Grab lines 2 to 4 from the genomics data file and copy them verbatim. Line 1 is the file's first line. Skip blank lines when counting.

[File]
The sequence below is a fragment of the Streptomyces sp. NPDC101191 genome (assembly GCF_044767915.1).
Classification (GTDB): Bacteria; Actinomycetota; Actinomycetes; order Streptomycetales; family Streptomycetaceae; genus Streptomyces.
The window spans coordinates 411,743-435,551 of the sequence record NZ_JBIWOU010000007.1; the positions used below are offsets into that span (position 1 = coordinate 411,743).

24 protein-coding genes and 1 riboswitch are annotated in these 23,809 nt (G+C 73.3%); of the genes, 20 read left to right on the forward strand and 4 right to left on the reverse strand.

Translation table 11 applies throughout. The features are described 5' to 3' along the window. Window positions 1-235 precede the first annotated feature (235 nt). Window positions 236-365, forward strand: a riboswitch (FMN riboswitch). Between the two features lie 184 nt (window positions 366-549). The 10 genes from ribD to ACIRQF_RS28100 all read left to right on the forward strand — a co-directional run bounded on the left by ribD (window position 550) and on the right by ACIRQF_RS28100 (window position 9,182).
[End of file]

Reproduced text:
Classification (GTDB): Bacteria; Actinomycetota; Actinomycetes; order Streptomycetales; family Streptomycetaceae; genus Streptomyces.
The window spans coordinates 411,743-435,551 of the sequence record NZ_JBIWOU010000007.1; the positions used below are offsets into that span (position 1 = coordinate 411,743).

24 protein-coding genes and 1 riboswitch are annotated in these 23,809 nt (G+C 73.3%); of the genes, 20 read left to right on the forward strand and 4 right to left on the reverse strand.